Nanaimo River about half a mile below.
I have, &c,
B. W. Pearse.
Land Office, Victoria,
Van Couver Island,
June 11, 1859. 	
^^^^^^^^^^^^^M (
Survey of the Districts Shawnigan, Cowichan,
Eree from
Deep soils.
Composition of
Absorb and
Absorb and
retain heat.
To Joseph D. Pemberton, Esq., Colonial Surveyor, &c.
Sir,—In closing my returns of surveys in the Cowichan
Valley, I would respectfully submit the following summary
of the capabilities of the country laid out.
The character of each district has already been reported
to you upon the completion of each survey.
The valley may be fairly considered as about 15 miles
wide upon the sea coast, but narrows rapidly as we ascend
the river, insomuch that upon the westerly limit of the
survey (11 miles from the coast) it has only a width of about
six miles. It is well watered by the Cowichan River and
its numerous tributaries.
High ranges of mountains, believed to be of secondary
formation, with calcareous freestone or carbonate of lime,
form almost impassible barriers towards the north and south,
and the whole subsidence of land between these mountains
is evidently a deposit borne down by the waters.
The surface throughout is either uniformly level or in
gentle swells, and until the mountain sides are attained
scarcely any rocks or boulders are to be found.
The distinctive nature of the soils throughout the Cowichan Valley is calcareous, seemingly formed by the composition of limestone rock, for while the other principles occur in
different degrees, the properties of the carbonate of lime
almost invariably predominate. There is usually a good
depth of 2 or 3 feet resting upon a sufficiently retentive
subsoil of blue clay or gravel.
The earths, chiefly light, very porous, and composed of
due proportions of clay, sand, carbonate of lime, and vegetable remains, are well constituted for absorbing and retaining
moisture; and the general colour, from brown to black, with
the entire absence of chalky or white earths, would likewise
indicate a favourable soil for receiving and retaining heat.
Samples taken from the | Somenos rains 1 were found by —
experiment to absorb water sufficient to increase the column
of soil from one-eighth to one-fifth its whole bulk.
The low grounds shown upon the plans of survey, are
good, and would be easily brought into a state fit for cultivation. The only exceptions are those lying immediately at
the foot of Mount Prevost and Quamichan Mountains, where
the soil resting on massive rock, has been converted into a
spongy wet pabulum, bearing sub-aquatic plants and good
for nothing.
Much of the river bottom is a clay loam of a brown colour,
and an excellent soil for wheat, beans, turnips, and red
clover. The alluvial deposits of the valley is, however, far
from being all of a clayey nature; in many parts, chiefly on
the southerly side, the mould rests upon a gravelly and even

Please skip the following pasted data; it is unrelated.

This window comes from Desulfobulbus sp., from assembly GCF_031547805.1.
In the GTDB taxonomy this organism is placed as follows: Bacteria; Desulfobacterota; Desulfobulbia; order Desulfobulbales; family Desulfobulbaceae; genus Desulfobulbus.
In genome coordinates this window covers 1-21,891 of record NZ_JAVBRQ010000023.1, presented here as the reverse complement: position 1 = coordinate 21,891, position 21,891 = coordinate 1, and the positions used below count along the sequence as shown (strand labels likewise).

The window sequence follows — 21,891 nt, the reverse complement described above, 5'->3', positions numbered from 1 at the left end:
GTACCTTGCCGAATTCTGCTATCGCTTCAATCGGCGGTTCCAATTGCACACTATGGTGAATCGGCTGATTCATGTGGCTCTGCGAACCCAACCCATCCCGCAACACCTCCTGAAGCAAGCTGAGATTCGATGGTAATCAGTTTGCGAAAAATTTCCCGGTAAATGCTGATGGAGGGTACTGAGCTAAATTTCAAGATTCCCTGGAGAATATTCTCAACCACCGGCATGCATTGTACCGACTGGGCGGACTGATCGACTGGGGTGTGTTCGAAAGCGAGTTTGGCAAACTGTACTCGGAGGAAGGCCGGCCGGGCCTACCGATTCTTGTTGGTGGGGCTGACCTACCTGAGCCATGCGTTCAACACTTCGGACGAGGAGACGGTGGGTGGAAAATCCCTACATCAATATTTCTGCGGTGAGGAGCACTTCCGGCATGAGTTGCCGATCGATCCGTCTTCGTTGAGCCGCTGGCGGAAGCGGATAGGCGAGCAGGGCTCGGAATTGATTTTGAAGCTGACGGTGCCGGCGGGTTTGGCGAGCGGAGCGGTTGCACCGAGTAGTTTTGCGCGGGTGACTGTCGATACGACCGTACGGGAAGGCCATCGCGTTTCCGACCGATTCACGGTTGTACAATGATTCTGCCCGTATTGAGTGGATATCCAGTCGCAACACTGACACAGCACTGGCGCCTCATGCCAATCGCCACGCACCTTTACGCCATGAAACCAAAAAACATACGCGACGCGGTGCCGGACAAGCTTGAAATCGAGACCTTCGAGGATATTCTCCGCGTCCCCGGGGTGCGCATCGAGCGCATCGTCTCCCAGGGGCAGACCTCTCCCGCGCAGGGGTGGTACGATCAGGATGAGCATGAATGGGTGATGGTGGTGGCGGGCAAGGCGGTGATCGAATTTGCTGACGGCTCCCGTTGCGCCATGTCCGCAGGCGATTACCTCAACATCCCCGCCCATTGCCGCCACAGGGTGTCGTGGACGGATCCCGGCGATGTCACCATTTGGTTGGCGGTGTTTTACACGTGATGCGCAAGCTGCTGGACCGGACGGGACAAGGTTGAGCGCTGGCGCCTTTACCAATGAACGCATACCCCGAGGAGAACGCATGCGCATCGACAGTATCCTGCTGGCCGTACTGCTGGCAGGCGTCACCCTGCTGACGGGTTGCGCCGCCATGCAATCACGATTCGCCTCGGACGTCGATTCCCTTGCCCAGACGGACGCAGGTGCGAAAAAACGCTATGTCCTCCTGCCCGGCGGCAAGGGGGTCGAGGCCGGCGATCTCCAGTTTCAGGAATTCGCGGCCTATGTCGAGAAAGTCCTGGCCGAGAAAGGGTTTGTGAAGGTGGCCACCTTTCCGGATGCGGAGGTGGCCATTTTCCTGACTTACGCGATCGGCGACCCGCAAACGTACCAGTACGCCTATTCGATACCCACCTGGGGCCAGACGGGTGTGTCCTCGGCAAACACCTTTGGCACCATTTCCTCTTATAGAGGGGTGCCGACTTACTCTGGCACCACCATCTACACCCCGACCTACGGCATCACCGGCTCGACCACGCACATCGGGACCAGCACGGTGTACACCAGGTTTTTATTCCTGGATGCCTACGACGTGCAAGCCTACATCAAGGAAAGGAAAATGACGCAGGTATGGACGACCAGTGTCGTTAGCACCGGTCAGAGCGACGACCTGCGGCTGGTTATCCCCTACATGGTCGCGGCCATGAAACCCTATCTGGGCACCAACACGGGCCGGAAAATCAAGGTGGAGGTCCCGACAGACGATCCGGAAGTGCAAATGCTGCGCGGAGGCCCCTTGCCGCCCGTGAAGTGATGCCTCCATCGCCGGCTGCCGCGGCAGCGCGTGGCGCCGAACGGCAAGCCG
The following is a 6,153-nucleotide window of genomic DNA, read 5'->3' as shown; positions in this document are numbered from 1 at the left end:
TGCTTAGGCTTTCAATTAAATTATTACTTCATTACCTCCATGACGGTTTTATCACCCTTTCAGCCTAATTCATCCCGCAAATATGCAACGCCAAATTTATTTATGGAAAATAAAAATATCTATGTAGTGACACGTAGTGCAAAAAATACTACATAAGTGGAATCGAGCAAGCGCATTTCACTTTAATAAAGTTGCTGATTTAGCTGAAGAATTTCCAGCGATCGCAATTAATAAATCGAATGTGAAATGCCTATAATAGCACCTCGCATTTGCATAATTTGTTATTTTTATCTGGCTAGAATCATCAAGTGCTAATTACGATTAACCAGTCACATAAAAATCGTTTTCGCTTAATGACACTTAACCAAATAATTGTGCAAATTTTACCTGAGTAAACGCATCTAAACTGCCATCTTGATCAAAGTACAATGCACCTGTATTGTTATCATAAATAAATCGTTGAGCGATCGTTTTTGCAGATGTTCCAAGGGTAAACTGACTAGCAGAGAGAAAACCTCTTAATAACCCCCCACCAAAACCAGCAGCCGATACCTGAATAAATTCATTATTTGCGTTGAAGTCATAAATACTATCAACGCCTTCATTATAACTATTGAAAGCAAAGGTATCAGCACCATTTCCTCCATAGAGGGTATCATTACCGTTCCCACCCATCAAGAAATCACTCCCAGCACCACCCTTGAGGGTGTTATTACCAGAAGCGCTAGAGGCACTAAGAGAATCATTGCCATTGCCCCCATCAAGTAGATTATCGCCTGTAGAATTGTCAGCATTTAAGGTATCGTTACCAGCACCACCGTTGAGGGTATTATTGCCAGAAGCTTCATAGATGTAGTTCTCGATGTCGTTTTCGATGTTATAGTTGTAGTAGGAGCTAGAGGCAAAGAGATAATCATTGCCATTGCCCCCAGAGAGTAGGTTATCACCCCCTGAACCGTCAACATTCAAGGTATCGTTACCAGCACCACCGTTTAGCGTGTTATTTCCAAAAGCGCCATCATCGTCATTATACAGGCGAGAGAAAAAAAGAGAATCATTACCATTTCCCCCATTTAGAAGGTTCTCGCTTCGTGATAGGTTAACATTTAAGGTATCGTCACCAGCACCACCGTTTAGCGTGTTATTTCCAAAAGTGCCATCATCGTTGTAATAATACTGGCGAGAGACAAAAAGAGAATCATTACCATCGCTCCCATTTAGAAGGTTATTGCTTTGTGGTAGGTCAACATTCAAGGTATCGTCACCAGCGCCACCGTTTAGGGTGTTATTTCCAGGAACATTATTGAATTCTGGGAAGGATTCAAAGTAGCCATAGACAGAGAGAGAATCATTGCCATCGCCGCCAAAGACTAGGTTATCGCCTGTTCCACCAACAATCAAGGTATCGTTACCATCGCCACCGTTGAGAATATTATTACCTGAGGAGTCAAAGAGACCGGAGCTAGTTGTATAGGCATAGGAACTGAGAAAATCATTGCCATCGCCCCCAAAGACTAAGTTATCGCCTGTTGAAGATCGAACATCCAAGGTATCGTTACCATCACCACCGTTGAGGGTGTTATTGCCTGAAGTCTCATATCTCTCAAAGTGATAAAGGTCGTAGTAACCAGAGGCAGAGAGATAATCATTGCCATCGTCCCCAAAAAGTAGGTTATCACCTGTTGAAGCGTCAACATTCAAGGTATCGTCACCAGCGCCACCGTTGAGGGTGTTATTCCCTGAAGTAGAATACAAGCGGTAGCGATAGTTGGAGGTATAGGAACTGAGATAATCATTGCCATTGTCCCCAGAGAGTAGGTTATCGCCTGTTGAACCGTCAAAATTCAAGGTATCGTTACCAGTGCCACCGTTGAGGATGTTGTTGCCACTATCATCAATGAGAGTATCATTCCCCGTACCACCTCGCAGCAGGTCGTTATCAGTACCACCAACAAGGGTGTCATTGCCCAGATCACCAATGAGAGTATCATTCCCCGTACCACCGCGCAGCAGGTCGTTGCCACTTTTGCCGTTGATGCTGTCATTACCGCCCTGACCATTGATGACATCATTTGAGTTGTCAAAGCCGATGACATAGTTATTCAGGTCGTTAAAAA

a sandy deposit. This is likewise a rich soil, as may be
seen from the abundant crops of potatoes (among the most
exhausting plants), raised by the Indians upon the same
patches of land for a series of years.
The plain lands have soils, either gavelly, or sandy and
gravelly loams, eligible for barley, oats, rye, buckwheat,
beans, peas, and the root and leaf crops, potatoes, turnips,
carrots, with the usual garden vegetables. The humidity of
the atmosphere may prove a barrier to the culture of Indian
corn. I am unable to say, but believe, that this grain will
one day form a staple., as it will assuredly be a profitable,
commodity both of consumption and export.
Wheat may likewise be successfully raised upon most of
the soils in their natural state, and, by proper tillage, upon
all; and I am firmly persuaded, that under a common
judicious system of farming, as good returns can be obtained
from these lands as in any part of the continent of America.
The climate, it may be noted, is one especially adapted to
the pursuits of agriculture,—not being subject to the heats
and droughts of California, or to the colds of the other British
American provinces and the eastern United States.
The loamy soils everywhere possessing a depth of two or
three feet, and containing a large proportion of the calcareous
principle, are especially eligible for fruit culture. The river
lands would be easily fitted to bear varieties of the plum and
the pear; and the oak plains around the Somenos and
Quamicham lakes, with a sandy clay subsoil so dry that it
could be worked immediately after a rain of several hours,
are exceedingly well adapted for garden or orchard purposes.
On this land, I am confident, that apples, pears, plums,
cherries, and all our hardy fruits, may be grown to perfection.
It is believed that the filbert and the hardy grape vine
would likewise be easily and successfully cultivated.
eligible for
river land.
upon sandy
Rich soil.
Rain lands.
eligible for
plain lands.
adapted to
Descriptions of
fruit on
river lands.
Descriptions of
fruit on
plain lands.
Eilbert and
grape vine.
— 12
fruits for
Enumeration of
of plants.
Eern and
for commerce in
List of
trees and
Ores of
Water privileges for
mills and
Of sufficient
Among the native fruits, the blackberry, mulberry, raspberry, strawberry, gooseberry, currant, and high bush
cranberry, would require little pains or culture to produce
luxuriantly. The strawberry, it may be mentioned, grows
on the plain lands nearly of the same size as the garden
The varieties and species of plants are very numerous,—
a few only were noted growing in the plain and meadow
lands, among which are the following :■—Wild pea (five to
six seeded), wild bean, ground nut, clover (species of white
clover), field strawberry, wild oats, cut grass, wild timothy,